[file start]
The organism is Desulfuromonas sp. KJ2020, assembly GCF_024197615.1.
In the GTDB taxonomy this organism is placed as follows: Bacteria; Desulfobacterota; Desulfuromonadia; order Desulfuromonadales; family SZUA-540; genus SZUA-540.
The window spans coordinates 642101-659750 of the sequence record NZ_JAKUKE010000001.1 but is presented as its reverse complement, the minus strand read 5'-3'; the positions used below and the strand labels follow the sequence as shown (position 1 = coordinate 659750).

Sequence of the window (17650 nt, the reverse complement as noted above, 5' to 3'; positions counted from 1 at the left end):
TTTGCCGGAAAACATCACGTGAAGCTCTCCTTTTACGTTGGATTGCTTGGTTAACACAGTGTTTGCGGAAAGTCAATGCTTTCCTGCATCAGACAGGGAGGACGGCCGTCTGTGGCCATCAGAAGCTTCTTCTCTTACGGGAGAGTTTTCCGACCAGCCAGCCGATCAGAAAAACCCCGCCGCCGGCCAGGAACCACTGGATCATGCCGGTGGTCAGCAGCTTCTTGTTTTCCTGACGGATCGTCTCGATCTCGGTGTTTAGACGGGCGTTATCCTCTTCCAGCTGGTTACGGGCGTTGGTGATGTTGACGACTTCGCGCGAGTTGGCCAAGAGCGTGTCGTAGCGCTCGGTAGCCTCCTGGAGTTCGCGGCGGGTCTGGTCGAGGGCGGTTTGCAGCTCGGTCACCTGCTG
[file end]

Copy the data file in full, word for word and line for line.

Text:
The organism is Desulfuromonas sp. KJ2020, assembly GCF_024197615.1.
In the GTDB taxonomy this organism is placed as follows: Bacteria; Desulfobacterota; Desulfuromonadia; order Desulfuromonadales; family SZUA-540; genus SZUA-540.
The window spans coordinates 642101-659750 of the sequence record NZ_JAKUKE010000001.1 but is presented as its reverse complement, the minus strand read 5'-3'; the positions used below and the strand labels follow the sequence as shown (position 1 = coordinate 659750).

Sequence of the window (17650 nt, the reverse complement as noted above, 5' to 3'; positions counted from 1 at the left end):
TTTGCCGGAAAACATCACGTGAAGCTCTCCTTTTACGTTGGATTGCTTGGTTAACACAGTGTTTGCGGAAAGTCAATGCTTTCCTGCATCAGACAGGGAGGACGGCCGTCTGTGGCCATCAGAAGCTTCTTCTCTTACGGGAGAGTTTTCCGACCAGCCAGCCGATCAGAAAAACCCCGCCGCCGGCCAGGAACCACTGGATCATGCCGGTGGTCAGCAGCTTCTTGTTTTCCTGACGGATCGTCTCGATCTCGGTGTTTAGACGGGCGTTATCCTCTTCCAGCTGGTTACGGGCGTTGGTGATGTTGACGACTTCGCGCGAGTTGGCCAAGAGCGTGTCGTAGCGCTCGGTAGCCTCCTGGAGTTCGCGGCGGGTCTGGTCGAGGGCGGTTTGCAGCTCGGTCACCTGCTG